Biodiversity Science ›› 2014, Vol. 22 ›› Issue (1): 97-108.doi: 10.3724/SP.J.1003.2014.13135

Special Issue: From Genome to Diversity

• Orginal Article • Previous Article     Next Article

Pollen dispersal analysis using DNA markers

Wei Zhou1, 2, Hong Wang1, *()   

  1. 1. Key Laboratory of Biodiversity and Biogeography, Kunming Institute of Botany, Chinese Academy of Sciences, Kunming 650204
    2. Germplasm Bank of Wild Species in Southwest China, Kunming Institute of Botany, Chinese Academy of Sciences, Kunming 650204
  • Received:2013-06-06 Accepted:2013-10-09 Online:2014-02-10
  • Wang Hong E-mail:wanghong@mail.kib.ac.cn

Modes of pollen dispersal are important for plant ecology, conservation, and evolutionary biology as pollen-mediated gene flow connects one generation of sexually-reproducing plants to the next. With the development of DNA molecular techniques, molecular markers (especially microsatellite markers) have replaced traditional physical markers for pollen flow analysis. Methods of paternity assignment with maximum likelihood and Bayesian inference have greatly improved the estimation of pollen flow characteristics with regard to direction, distance, and strength. Pollen dispersal curves have been characterized by single parameter, two-parameter, multi-parameter, and two-component composite models to better evaluate the shape of dispersal distributions. These innovative techniques and methods have been successfully applied to assess pollination patterns in studies of plant sexual polymorphism, population connectivity, and natural hybridization, which, in turn, have provided important insights into basic theories of evolution, ecology, and conservation. In the coming years, high-throughput sequencing technologies are expected to accelerate the application of molecular marker-based pollen flow analysis across a wide range of plant taxa.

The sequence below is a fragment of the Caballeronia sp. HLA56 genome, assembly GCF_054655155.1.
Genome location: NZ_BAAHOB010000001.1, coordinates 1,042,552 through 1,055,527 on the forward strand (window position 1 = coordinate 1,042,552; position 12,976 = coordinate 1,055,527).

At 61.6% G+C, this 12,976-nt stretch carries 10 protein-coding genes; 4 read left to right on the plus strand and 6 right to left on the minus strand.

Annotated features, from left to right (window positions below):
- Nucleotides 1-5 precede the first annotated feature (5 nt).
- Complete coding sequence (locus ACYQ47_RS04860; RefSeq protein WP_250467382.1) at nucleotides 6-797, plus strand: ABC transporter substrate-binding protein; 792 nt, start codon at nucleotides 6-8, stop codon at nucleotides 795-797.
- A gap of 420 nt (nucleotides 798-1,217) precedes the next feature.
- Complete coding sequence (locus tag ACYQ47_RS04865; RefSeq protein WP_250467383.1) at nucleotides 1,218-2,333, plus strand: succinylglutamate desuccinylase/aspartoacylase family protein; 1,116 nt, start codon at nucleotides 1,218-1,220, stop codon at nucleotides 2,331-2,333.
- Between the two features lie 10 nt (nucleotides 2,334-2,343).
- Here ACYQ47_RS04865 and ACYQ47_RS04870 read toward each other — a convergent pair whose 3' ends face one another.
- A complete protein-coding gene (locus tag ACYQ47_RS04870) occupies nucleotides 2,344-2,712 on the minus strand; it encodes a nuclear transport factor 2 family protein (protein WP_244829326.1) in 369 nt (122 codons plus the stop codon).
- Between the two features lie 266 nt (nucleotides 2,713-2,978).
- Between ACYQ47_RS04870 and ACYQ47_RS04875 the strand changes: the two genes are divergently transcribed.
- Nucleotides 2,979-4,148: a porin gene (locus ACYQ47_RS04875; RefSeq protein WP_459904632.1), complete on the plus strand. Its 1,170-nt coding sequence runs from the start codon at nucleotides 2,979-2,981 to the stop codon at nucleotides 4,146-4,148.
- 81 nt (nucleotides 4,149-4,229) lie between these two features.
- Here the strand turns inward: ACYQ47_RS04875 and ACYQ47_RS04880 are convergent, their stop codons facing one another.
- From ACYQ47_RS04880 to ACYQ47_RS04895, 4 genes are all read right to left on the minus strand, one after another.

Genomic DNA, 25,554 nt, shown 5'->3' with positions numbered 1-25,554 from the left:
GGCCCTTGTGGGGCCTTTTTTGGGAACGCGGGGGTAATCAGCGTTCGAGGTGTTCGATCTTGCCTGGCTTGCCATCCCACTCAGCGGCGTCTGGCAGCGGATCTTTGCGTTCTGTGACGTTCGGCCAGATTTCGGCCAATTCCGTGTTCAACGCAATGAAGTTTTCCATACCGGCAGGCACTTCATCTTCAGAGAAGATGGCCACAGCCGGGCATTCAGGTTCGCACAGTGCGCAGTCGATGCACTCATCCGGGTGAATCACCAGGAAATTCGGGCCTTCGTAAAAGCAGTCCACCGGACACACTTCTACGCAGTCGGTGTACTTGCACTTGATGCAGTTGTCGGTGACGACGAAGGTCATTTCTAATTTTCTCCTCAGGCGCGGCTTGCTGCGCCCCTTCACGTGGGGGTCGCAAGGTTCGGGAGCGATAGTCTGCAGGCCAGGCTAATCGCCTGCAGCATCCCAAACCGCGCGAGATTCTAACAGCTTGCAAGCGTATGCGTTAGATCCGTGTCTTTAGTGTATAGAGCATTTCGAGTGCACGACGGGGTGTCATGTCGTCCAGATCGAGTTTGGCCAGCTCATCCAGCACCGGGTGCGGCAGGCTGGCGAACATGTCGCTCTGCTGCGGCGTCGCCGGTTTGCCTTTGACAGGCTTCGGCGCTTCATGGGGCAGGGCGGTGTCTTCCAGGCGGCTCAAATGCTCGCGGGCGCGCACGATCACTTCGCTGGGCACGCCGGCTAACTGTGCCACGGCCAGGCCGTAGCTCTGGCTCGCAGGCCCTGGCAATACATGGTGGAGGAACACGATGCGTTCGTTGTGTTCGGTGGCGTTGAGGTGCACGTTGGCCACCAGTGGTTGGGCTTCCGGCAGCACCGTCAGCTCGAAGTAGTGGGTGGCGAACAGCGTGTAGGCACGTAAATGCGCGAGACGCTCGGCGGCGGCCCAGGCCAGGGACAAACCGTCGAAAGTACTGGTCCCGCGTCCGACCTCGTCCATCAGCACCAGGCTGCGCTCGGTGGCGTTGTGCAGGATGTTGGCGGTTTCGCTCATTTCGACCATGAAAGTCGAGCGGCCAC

Key words: molecular marker, gene flow, pollen dispersal, parentage analysis, paternity assignment, dispersal kernel, next-generation sequencing

Fig. 1

The forward physical and backward genetic marker for pollen dispersal analysis"

Fig. 2

Example of curves and the characters of tail for the different pollen dispersal models. Single parameter: normal distribution model, exponential distribution model; Two parameters: exponential power distribution model and Weibull distribution model."

Fig. 3

The pollen flow analysis at three levels: pollen flow between sexual morphs, between populations, and between hybrid species"

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